By March 2021 the students had created several designs and prototypes, which they exhibited during a mid-year capstone project presentation. After gathering feedback, they moved on to testing.
To test the 3D-printed prototypes, the students returned to the ISPC so they could use the center’s high-fidelity patient simulators (manikins) under the guidance of Patti Reuther, ISPC director. The students were able to place the orthosis on the manikins and measure digit circumference and distance between finger joints, then the manikin’s fingers could be programmed to swell, providing the students with additional data.
“The students would go back and forth between the ISPC and the Fab Lab, printing out devices and then fitting them on the manikins,” Bear-Lehman said. “I don’t know how many trips they made back and forth, but it was a lot, because they’re meticulous!”
The lengthy test phase included mechanical testing, durability testing, comfort testing, disinfection testing, time-of-system tests and human survey tests.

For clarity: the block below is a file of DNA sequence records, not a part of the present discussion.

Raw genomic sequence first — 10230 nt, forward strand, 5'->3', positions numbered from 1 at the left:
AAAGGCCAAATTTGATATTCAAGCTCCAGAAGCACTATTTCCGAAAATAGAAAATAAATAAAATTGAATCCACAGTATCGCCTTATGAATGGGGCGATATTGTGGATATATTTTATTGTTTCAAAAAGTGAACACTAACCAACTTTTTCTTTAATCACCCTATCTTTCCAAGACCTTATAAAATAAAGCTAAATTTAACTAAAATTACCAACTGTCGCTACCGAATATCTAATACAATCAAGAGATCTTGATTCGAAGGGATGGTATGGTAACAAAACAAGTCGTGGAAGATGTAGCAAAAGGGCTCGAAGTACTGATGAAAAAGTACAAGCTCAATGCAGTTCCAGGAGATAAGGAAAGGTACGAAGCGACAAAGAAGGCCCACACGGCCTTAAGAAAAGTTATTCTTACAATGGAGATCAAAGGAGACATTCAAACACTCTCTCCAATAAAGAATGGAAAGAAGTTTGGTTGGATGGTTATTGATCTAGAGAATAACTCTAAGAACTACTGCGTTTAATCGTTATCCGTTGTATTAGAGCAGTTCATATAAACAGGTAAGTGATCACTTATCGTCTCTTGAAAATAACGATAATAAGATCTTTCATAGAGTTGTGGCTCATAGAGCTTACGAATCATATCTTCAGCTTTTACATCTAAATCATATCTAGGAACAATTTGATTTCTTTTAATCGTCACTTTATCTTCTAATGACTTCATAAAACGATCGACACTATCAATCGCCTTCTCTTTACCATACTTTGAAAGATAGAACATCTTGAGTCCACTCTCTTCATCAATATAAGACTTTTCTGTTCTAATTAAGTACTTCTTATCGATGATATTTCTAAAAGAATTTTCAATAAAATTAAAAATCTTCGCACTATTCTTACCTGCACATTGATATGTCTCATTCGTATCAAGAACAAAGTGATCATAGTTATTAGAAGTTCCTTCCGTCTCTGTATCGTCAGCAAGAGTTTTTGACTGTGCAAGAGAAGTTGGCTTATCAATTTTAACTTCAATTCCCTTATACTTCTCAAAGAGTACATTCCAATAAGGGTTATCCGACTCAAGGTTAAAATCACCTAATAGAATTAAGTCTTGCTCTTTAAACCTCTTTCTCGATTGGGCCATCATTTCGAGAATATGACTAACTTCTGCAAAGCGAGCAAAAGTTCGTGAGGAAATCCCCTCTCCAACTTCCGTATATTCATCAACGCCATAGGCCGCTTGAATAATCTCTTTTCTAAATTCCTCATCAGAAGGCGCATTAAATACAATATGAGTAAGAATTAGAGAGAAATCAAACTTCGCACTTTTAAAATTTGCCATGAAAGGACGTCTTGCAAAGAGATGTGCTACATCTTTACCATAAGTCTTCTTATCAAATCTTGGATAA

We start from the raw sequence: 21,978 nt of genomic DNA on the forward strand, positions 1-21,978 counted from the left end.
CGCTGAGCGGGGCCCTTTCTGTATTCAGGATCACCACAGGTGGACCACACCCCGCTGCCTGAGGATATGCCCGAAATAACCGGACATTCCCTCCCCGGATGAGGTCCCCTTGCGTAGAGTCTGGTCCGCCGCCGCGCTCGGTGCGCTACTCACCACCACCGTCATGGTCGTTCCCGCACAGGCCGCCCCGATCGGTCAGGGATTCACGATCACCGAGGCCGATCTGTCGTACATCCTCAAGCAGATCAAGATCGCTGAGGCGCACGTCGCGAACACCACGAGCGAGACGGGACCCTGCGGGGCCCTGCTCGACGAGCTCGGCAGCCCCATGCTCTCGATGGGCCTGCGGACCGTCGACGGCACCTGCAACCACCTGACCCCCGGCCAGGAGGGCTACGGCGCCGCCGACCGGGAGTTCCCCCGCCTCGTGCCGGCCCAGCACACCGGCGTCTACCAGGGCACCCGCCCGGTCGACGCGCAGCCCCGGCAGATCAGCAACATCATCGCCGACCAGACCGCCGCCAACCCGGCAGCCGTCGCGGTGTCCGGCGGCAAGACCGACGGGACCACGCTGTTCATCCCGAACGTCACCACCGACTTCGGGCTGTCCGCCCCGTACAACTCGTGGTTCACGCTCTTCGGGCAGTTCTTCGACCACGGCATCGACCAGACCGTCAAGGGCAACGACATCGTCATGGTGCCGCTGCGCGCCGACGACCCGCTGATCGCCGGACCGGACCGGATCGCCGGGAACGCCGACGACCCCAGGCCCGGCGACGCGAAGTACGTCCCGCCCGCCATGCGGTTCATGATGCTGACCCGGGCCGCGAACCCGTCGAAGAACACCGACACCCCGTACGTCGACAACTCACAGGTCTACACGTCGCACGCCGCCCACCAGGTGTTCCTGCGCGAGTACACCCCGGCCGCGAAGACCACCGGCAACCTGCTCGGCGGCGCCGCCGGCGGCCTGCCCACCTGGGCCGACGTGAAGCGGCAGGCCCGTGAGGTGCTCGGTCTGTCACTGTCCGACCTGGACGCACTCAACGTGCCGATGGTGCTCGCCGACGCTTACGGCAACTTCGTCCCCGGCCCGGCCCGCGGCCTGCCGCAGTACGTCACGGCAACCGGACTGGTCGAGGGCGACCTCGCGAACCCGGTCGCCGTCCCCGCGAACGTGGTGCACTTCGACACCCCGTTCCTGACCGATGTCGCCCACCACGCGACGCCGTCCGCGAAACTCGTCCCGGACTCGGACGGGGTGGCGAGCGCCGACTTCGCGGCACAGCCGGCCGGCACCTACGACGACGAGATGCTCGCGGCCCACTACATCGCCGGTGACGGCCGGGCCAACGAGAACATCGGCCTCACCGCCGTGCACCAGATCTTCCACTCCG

After some tweaks based on feedback, the team had its final design.
Brown, Lyons, Mitchell and Wolin created an open-framed, cylindrical orthosis intended to be 3D-printed for a customizable fit. The brace has a frame structure that allows protection and breathability, while an insertable slip provides compression to reduce inflammation, increase comfort and promote cleanliness. The slip is composed of a composite material of nylon, spandex and gelatin silk. There is a slide mechanism along the top and bottom rails that has a locking rabbet joint that enables the patient to easily slide the halves together when putting the brace on or taking it off.
The device inhibits the PIPj from moving while leaving the distal interphalangeal joints (DIPj) at the tip of the finger and metacarpophalangeal or knuckle joints (MCP) free to bend. The length and diameter of the orthosis is determined based on the patient’s digit circumference and the distance between the MCP and DIP joints is determined from manual measurements. The OT would input these measurements into a parametric model using CAD software and then fabricate the brace using a 3D printer. The result — a customized digit orthosis.